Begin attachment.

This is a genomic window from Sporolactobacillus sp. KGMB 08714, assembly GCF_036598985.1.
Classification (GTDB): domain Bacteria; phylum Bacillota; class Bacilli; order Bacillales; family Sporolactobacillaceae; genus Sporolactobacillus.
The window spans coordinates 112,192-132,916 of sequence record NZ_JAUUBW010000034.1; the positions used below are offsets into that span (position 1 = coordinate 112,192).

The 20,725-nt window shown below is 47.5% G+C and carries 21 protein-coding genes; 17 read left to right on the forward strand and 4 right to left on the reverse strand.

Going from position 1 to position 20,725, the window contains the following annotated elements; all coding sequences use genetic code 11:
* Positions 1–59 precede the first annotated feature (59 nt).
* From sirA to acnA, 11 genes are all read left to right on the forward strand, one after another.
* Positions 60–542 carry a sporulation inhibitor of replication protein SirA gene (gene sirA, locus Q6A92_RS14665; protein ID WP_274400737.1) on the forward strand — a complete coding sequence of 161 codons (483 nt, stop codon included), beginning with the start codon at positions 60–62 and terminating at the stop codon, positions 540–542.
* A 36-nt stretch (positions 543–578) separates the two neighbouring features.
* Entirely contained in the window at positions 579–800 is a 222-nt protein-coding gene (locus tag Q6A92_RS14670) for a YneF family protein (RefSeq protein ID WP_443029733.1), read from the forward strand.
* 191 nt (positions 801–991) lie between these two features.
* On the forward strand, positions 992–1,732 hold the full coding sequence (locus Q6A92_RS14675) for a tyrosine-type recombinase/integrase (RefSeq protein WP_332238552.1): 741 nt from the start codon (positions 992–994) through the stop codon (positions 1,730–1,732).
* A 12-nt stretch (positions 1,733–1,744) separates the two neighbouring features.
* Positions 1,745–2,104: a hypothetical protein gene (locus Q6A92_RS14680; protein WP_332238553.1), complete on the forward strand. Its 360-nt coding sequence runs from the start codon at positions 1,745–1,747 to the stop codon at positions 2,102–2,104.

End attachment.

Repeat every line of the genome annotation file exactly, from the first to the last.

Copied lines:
This is a genomic window from Sporolactobacillus sp. KGMB 08714, assembly GCF_036598985.1.
Classification (GTDB): domain Bacteria; phylum Bacillota; class Bacilli; order Bacillales; family Sporolactobacillaceae; genus Sporolactobacillus.
The window spans coordinates 112,192-132,916 of sequence record NZ_JAUUBW010000034.1; the positions used below are offsets into that span (position 1 = coordinate 112,192).

The 20,725-nt window shown below is 47.5% G+C and carries 21 protein-coding genes; 17 read left to right on the forward strand and 4 right to left on the reverse strand.

Going from position 1 to position 20,725, the window contains the following annotated elements; all coding sequences use genetic code 11:
* Positions 1–59 precede the first annotated feature (59 nt).
* From sirA to acnA, 11 genes are all read left to right on the forward strand, one after another.
* Positions 60–542 carry a sporulation inhibitor of replication protein SirA gene (gene sirA, locus Q6A92_RS14665; protein ID WP_274400737.1) on the forward strand — a complete coding sequence of 161 codons (483 nt, stop codon included), beginning with the start codon at positions 60–62 and terminating at the stop codon, positions 540–542.
* A 36-nt stretch (positions 543–578) separates the two neighbouring features.
* Entirely contained in the window at positions 579–800 is a 222-nt protein-coding gene (locus tag Q6A92_RS14670) for a YneF family protein (RefSeq protein ID WP_443029733.1), read from the forward strand.
* 191 nt (positions 801–991) lie between these two features.
* On the forward strand, positions 992–1,732 hold the full coding sequence (locus Q6A92_RS14675) for a tyrosine-type recombinase/integrase (RefSeq protein WP_332238552.1): 741 nt from the start codon (positions 992–994) through the stop codon (positions 1,730–1,732).
* A 12-nt stretch (positions 1,733–1,744) separates the two neighbouring features.
* Positions 1,745–2,104: a hypothetical protein gene (locus Q6A92_RS14680; protein WP_332238553.1), complete on the forward strand. Its 360-nt coding sequence runs from the start codon at positions 1,745–1,747 to the stop codon at positions 2,102–2,104.